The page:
Joy Sorensen Navarre discusses her role as the President of Navigate. Navigate focuses on helping physicians resolve their student loans. According to Joy, Navigate has helped their physician clients save over $420 Million so far.
James: You are listening to the Broker Advisor Podcast, where we explore the disability insurance market, specifically as it pertains to protecting highly compensated healthcare professionals. The goal of this podcast is to arm you with interesting tidbits and anecdotes you can share with your clients and prospects.
We have found that the two best ways to do that are to speak to healthcare professionals who have suffered from a disability, or pick the brain of industry experts who excel in their field. My name is James Crook. I am a marketer and have a disability income fellow designation. I am your host. If you like what you hear, please remember to rate and subscribe. Thank you. As always, this podcast is sponsored by MGIS, insurance healthcare professionals expect.
Welcome back to the Broker Advisor Podcast. Today, we are very excited to have Joy Sorensen Navarre with us. Joy is the president of Navigate, and she is a big fish in the student battle to take care of student loan debt. And Joy, we’re excited to have you with us today.
Joy: Thanks so much, James. I’m glad to be here.
James: Awesome. So let’s just start off. Joy, if you want to explain in your own words what you do, and why?
Joy: Thanks. That’s a great question. I started Navigate because I was a former financial advisor, and one of my clients actually asked me a question that I didn’t have an answer for, and I got embarrassed. And he asked me for my professional opinion about his student loans. And I was just a normal financial advisor working on investments, insurance, and planning, but really nothing beyond just pay off your student loans. Right? So no strategies, nothing. So I tried to find somebody I could refer him to, but I couldn’t find anybody that seemed trustworthy. And so I just dug into just for this one client, just dug into his student loan questions and ended up saving him, what was it now? It was like $100,000. And he was a brilliant guy, very astute.
And so then I thought, “Well, gosh, maybe I should talk to the other 30 people on my book of business with huge student loans.” And I did. I sent out an email just asking would they want to talk to somebody, and within two weeks, 100% of them had scheduled an appointment.
Joy: You know how impossible that is, right?
James: Yeah. That’s a good proof of concept for a business.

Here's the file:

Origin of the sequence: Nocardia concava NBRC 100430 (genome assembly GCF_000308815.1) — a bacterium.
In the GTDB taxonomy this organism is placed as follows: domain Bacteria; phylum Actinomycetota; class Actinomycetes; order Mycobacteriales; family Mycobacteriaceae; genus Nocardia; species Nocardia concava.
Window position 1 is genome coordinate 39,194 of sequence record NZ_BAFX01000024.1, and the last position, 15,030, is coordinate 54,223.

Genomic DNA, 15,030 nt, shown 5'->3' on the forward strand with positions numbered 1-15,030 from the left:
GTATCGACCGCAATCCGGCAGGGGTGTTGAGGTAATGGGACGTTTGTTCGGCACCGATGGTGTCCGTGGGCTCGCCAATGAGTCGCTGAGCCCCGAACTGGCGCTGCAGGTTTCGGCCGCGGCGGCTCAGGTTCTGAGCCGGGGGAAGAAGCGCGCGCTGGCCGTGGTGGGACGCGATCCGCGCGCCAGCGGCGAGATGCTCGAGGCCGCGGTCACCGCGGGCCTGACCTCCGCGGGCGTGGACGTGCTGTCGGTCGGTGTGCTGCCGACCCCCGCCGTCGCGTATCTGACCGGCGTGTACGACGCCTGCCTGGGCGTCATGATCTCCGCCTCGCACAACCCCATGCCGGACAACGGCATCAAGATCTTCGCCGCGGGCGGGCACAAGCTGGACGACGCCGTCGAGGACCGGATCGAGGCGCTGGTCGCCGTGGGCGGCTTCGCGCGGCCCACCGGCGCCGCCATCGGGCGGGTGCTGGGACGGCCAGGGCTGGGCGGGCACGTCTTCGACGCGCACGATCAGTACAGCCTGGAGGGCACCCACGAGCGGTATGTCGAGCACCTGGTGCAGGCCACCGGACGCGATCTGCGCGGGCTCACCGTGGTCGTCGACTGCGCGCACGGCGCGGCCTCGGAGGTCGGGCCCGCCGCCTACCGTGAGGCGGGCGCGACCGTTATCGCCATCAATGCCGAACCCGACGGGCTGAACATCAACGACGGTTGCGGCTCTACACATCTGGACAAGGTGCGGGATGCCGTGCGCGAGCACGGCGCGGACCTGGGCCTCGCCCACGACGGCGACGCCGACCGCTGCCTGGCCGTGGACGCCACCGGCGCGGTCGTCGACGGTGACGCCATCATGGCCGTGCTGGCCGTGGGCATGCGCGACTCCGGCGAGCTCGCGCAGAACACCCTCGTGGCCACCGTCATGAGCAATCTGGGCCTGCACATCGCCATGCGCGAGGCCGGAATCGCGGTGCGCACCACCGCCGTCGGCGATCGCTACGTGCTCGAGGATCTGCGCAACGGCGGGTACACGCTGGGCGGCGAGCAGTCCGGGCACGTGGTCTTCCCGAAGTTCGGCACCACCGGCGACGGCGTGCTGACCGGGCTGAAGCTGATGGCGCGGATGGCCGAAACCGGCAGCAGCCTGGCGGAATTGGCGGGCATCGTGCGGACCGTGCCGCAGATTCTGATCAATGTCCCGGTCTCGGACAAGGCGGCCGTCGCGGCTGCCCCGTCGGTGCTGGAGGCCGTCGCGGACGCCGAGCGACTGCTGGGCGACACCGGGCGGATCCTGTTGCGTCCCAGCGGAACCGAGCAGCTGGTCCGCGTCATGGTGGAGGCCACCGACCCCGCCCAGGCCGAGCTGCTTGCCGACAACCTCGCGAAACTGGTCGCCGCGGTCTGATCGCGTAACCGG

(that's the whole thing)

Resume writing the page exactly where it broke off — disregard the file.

Joy: And so of those 30 brilliant people, only three had it perfectly figured out. And the other 27 saved from $40,000 to $400,000. That was two doctors married to each other. Right? So it’s big savings. And then I thought, “Oh gosh, this is all I want to do.” And so I sold my book of business to my partner, and I created Navigate. And so the business is we sell our services to healthcare institutions. Hospitals and other places like that. And then they provide, it’s like an employee benefit to their employed physicians. That’s our business model.
James: Okay. Very interesting. So that’s incredible. So you’ve saved people, you saved that one couple $400,000 on their student loans. What was their total? How much did they owe?
Joy: Well, right now in general, people, physicians are owing $250 to $450. That’s just, neither one of those is an outlier. That’s just what we’re expecting to see when we open up that email. But the most we’ve seen, I think was $870 with one individual. And that was a physician who was in her second career. I think maybe she’d started, had an advanced degree maybe in law, and then decided she wasn’t. And it was a really unique situation, but she’ll be fine.
She’ll be totally fine. We got a really good plan for her, and she’s got good support with us. And so that’s the message I’d give to folks that are listening, is when you’ve got a great plan and you’re looking out for the contingencies that we’ll be talking about here, everything’s going to be just fine.
James: Okay. Well, yeah, that sounds scary to have that much debt.
Joy: It’s awful.
James: Okay. Well, yeah. So let’s talk about the toll that that student loan debt can take on physicians. I mean, I know if I personally had $870,000 in debt, I don’t know that I’d be able to function at all. So what toll does that take on physicians who have debt like that?
Joy: Yeah. We could guess, and I often ask this during presentations that I do with residency programs and ask people, “What image comes to mind?” And often they’re talking about an anchor around my neck, or they’ve got these very difficult scenarios. Or they’ll say, “You know, I think about it every single day,” or “I want to marry the love of my life, but I can’t burden him with all this debt.”
And so there’s a physician out of Michigan State, Dr. Julie Phillips, and she’s researched physicians and their student loans. And what she found is that physicians who have student loans are showing signs of depression, they’re putting off major life decisions, and there’s some regret in terms of career choice.
Joy: Pretty difficult situation.